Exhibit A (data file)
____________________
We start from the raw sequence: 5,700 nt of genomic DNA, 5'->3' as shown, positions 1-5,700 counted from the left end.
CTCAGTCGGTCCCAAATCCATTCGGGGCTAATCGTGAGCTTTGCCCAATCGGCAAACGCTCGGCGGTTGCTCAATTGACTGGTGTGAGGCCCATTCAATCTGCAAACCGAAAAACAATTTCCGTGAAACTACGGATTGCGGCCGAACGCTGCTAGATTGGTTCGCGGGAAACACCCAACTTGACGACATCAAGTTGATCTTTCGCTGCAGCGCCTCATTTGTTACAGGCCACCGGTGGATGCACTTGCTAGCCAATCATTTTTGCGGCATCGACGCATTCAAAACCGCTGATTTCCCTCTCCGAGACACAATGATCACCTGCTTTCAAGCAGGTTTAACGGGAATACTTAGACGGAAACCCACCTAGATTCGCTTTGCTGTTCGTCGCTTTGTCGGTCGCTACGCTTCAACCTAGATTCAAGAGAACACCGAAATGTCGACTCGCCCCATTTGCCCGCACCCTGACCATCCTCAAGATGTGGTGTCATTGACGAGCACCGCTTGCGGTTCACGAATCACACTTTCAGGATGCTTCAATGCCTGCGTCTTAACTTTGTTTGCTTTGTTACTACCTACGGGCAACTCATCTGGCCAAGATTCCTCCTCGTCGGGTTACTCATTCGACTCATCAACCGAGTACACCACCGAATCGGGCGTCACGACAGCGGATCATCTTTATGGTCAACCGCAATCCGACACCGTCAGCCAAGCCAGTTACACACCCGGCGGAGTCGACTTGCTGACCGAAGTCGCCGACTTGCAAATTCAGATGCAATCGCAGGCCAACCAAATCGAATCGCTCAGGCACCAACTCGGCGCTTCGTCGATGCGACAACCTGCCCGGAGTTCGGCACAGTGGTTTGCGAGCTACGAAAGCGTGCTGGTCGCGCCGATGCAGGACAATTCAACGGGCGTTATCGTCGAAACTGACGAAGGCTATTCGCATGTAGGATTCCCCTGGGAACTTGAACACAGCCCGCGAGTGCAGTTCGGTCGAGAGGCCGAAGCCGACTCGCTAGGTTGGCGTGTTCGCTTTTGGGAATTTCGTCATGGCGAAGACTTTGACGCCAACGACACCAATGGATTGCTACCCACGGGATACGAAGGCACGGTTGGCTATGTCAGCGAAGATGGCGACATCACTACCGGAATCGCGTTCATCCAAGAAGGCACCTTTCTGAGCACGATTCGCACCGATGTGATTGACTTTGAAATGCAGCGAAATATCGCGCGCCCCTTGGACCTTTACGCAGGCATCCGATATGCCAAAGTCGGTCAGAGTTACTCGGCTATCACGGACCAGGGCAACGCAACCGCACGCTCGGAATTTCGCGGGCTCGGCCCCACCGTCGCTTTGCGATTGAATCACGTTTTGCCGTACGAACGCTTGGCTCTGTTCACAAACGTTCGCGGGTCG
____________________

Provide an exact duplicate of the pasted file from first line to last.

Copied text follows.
We start from the raw sequence: 5,700 nt of genomic DNA, 5'->3' as shown, positions 1-5,700 counted from the left end.
CTCAGTCGGTCCCAAATCCATTCGGGGCTAATCGTGAGCTTTGCCCAATCGGCAAACGCTCGGCGGTTGCTCAATTGACTGGTGTGAGGCCCATTCAATCTGCAAACCGAAAAACAATTTCCGTGAAACTACGGATTGCGGCCGAACGCTGCTAGATTGGTTCGCGGGAAACACCCAACTTGACGACATCAAGTTGATCTTTCGCTGCAGCGCCTCATTTGTTACAGGCCACCGGTGGATGCACTTGCTAGCCAATCATTTTTGCGGCATCGACGCATTCAAAACCGCTGATTTCCCTCTCCGAGACACAATGATCACCTGCTTTCAAGCAGGTTTAACGGGAATACTTAGACGGAAACCCACCTAGATTCGCTTTGCTGTTCGTCGCTTTGTCGGTCGCTACGCTTCAACCTAGATTCAAGAGAACACCGAAATGTCGACTCGCCCCATTTGCCCGCACCCTGACCATCCTCAAGATGTGGTGTCATTGACGAGCACCGCTTGCGGTTCACGAATCACACTTTCAGGATGCTTCAATGCCTGCGTCTTAACTTTGTTTGCTTTGTTACTACCTACGGGCAACTCATCTGGCCAAGATTCCTCCTCGTCGGGTTACTCATTCGACTCATCAACCGAGTACACCACCGAATCGGGCGTCACGACAGCGGATCATCTTTATGGTCAACCGCAATCCGACACCGTCAGCCAAGCCAGTTACACACCCGGCGGAGTCGACTTGCTGACCGAAGTCGCCGACTTGCAAATTCAGATGCAATCGCAGGCCAACCAAATCGAATCGCTCAGGCACCAACTCGGCGCTTCGTCGATGCGACAACCTGCCCGGAGTTCGGCACAGTGGTTTGCGAGCTACGAAAGCGTGCTGGTCGCGCCGATGCAGGACAATTCAACGGGCGTTATCGTCGAAACTGACGAAGGCTATTCGCATGTAGGATTCCCCTGGGAACTTGAACACAGCCCGCGAGTGCAGTTCGGTCGAGAGGCCGAAGCCGACTCGCTAGGTTGGCGTGTTCGCTTTTGGGAATTTCGTCATGGCGAAGACTTTGACGCCAACGACACCAATGGATTGCTACCCACGGGATACGAAGGCACGGTTGGCTATGTCAGCGAAGATGGCGACATCACTACCGGAATCGCGTTCATCCAAGAAGGCACCTTTCTGAGCACGATTCGCACCGATGTGATTGACTTTGAAATGCAGCGAAATATCGCGCGCCCCTTGGACCTTTACGCAGGCATCCGATATGCCAAAGTCGGTCAGAGTTACTCGGCTATCACGGACCAGGGCAACGCAACCGCACGCTCGGAATTTCGCGGGCTCGGCCCCACCGTCGCTTTGCGATTGAATCACGTTTTGCCGTACGAACGCTTGGCTCTGTTCACAAACGTTCGCGGGTCG